Even before COVID-19, work-from-home arrangements were increasingly common as digital transformation turned virtual collaboration from an occasional job perk into a popular alternative to brick and mortar operations. According to a survey conducted by MIT, 15% of respondents had worked from home prior to the outbreak of COVID-19 and 34% switched to a teleworking arrangement during the pandemic. These results suggest that as many as half of all Americans are working remotely. What’s more, many companies—including Big Tech giants Amazon, Microsoft and Salesforce—are making work from home arrangements a permanent feature of their operations. As more businesses adopt teleworking, many are discovering that home office environments pose a unique set of challenges for producing ad hoc and small batch business correspondence.
Traditionally, ad hoc and small batch correspondence was not managed in the same way that organizations produce high-volume customer communications. Instead, this type of correspondence was controlled at a department or line-of-business level. The emerging concept of hybrid mail provides a bridge between the two domains because it enables the authors of ad hoc correspondence to leverage the infrastructure, processes and controls built into a customer communications management (CCM) system. With hybrid mail solutions, remote workers engaged in creating ad hoc correspondence can be more productive, cost-effective and secure knowing their documents are being produced and fulfilled in a compliant, trackable fashion.
Europe has long recognized the versatility of hybrid mail, but North America has lagged behind in adopting this solution. While the EU created open standards concerning hybrid mail in 2006, the USPS and Canada Post did not endorse any of the available hybrid mail solutions. By contrast, endorsements and subsequent adoption by various postal entities in the EU led to widespread adoption of hybrid mail and European postal entities rapidly became huge print service providers. Their “one-stop shop” premise was simple: Generate correspondence in selected desktop applications and send it digitally to a designated vendor, which would print your document, apply all possible postal discounting and deliver your communications to customers.
Although North America has been slow to adopt hybrid mail, many vendors have already created solutions for enterprises that enable hybrid mail’s key benefits, including higher employee productivity, significant cost savings, regulatory compliance and creation of an audit trail for the entire mailing process. The main obstacle to adoption is that no one in the enterprise officially “owns” these problems for ad hoc/small batch correspondence. Unlike high-volume transactional statement or bill production or direct mail campaigns, where costs and processes are tightly controlled and managed, desktop correspondence has always been viewed as a departmental or line-of-business cost of doing business.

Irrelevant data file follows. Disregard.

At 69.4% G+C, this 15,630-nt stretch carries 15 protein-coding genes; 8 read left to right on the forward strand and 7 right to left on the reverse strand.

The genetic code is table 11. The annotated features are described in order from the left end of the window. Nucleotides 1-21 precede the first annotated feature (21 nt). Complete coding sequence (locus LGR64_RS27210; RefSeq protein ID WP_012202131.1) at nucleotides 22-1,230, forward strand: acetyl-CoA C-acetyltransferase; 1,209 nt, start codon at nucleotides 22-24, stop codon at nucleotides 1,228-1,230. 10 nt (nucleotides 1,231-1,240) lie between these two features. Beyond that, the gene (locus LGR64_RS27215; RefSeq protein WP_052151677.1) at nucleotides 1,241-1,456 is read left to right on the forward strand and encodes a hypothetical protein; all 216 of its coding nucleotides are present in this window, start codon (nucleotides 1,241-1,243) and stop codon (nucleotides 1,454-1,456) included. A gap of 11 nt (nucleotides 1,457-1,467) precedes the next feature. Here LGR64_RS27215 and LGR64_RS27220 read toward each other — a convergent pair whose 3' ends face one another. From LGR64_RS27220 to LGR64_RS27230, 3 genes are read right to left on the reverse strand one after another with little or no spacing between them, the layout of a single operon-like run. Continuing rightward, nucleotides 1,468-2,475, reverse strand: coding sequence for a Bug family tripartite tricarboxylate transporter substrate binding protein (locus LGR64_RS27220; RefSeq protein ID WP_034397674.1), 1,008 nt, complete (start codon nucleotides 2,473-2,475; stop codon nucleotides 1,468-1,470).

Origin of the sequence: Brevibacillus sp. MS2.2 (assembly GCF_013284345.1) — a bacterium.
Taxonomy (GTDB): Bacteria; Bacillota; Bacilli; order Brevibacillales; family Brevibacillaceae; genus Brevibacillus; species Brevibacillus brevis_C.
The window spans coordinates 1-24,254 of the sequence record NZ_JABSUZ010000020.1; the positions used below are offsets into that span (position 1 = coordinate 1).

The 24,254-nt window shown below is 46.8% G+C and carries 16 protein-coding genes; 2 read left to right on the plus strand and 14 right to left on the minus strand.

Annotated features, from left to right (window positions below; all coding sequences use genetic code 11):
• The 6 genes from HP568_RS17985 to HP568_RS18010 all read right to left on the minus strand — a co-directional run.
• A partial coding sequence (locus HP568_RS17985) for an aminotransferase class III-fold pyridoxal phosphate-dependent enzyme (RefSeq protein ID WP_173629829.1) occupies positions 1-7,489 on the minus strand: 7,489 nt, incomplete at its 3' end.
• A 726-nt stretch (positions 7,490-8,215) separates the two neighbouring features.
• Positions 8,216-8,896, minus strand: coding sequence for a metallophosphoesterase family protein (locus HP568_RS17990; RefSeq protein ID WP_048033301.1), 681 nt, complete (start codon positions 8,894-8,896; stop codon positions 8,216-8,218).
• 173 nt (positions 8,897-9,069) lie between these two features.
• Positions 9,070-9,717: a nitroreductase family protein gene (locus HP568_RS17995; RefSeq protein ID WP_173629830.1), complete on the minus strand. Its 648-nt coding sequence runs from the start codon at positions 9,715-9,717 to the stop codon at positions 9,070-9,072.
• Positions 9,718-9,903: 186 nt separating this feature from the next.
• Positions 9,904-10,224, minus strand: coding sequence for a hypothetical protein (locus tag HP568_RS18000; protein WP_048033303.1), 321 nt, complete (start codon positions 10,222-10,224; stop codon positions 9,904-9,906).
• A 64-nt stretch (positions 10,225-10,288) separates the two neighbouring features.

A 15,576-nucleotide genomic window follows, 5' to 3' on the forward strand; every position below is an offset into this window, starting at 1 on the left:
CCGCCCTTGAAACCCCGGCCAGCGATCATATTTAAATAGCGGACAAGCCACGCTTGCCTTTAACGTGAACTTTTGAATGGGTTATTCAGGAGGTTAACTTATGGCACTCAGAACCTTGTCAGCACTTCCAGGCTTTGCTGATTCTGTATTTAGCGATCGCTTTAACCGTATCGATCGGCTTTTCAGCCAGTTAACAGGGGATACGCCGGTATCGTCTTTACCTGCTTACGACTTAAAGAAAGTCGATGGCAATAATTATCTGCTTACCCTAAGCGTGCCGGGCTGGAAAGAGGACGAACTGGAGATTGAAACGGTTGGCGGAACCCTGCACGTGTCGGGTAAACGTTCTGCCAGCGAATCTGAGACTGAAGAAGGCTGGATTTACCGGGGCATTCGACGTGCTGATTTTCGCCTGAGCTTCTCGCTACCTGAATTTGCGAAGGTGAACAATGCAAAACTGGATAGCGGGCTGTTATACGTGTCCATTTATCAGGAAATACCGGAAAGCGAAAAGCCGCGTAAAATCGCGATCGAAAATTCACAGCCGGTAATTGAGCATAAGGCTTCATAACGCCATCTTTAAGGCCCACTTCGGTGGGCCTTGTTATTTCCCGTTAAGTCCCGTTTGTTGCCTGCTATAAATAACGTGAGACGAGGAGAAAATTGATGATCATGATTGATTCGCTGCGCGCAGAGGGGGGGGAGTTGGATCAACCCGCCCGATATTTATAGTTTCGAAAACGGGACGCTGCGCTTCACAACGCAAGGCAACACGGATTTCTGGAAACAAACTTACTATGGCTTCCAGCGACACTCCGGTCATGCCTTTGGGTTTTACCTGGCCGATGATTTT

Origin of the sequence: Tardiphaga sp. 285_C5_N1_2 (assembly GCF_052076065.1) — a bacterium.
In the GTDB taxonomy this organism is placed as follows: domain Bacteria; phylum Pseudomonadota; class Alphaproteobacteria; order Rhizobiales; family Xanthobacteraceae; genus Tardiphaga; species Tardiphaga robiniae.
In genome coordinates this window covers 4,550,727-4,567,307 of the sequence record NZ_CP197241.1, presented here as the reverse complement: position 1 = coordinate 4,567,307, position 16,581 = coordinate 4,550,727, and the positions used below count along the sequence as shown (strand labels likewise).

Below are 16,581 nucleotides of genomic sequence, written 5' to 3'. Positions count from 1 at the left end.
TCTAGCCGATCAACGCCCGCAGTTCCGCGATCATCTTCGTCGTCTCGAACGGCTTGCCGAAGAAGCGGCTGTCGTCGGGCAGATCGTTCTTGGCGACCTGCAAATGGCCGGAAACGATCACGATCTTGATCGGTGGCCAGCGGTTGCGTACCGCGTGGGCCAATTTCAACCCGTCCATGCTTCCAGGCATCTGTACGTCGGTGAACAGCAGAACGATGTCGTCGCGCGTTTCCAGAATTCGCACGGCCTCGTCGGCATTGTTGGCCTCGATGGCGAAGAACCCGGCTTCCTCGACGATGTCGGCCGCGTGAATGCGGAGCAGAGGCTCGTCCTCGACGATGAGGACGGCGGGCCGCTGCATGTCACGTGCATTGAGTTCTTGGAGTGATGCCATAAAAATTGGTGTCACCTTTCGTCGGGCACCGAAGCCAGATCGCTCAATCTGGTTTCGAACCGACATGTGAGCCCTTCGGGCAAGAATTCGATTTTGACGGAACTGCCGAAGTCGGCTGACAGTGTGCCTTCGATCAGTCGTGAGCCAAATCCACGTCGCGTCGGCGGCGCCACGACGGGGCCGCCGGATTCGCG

The solution is simple
To describe the hybrid mail model very simply, the remote worker creates and digitally sends documents from any location to a virtual “printer” that leverages centralized production processes to automate the printing, handling and fulfillment of ad hoc and small batch correspondence. A secure, easy-to-use interface allows remote staff to choose simplex or duplex printing, as well as monochrome or color. They can add personalization, attachments and inserts, such as a corporate boilerplate paragraph or appropriate regulatory compliance language, and can select electronic delivery per the recipient’s preferences. High-integrity, web-based document tracking and audit details ensure accuracy, provide proof of mailing and mitigate compliance risks.
During the ongoing pandemic when many are working from home, the greatest advantage is that hybrid mail reduces the hassle factor of dealing with fulfilling mail at home, especially eliminating the need to pack everyone up for the daily round trip to and from a post office: no mask, no time wasted, no standing in line, no chance of infection.
Advantages for print service providers (PSPs)
PSPs can also find much to like in hybrid mail solutions. Many of these third-party providers need to replace print volume and revenue lost during the pandemic. Hybrid mail solutions give them the tools needed to offer a value-added service to differentiate themselves to existing and potential customers, as well as generating incremental volume and revenue for them. PSPs can implement hybrid mail solutions to assist enterprise clients in better managing the ad hoc and small batch correspondence from remote workers, improving their productivity, saving some of their out-of-pocket costs and helping them efficiently conduct business from anywhere.
Even as companies open their offices after months of closures, teleworking is becoming a permanent fixture in the American workforce. Up to 74% of business leaders plan to move their previously on-site workforce to permanently remote positions after the COVID-19 threat is gone. Enterprises and the PSPs they work with can meet the challenges of generating ad hoc and small batch correspondence from remote locations by adopting hybrid mail. With so many benefits, hybrid mail delivers fantastic ROI with very few drawbacks, making it an ideal solution for a post-pandemic world.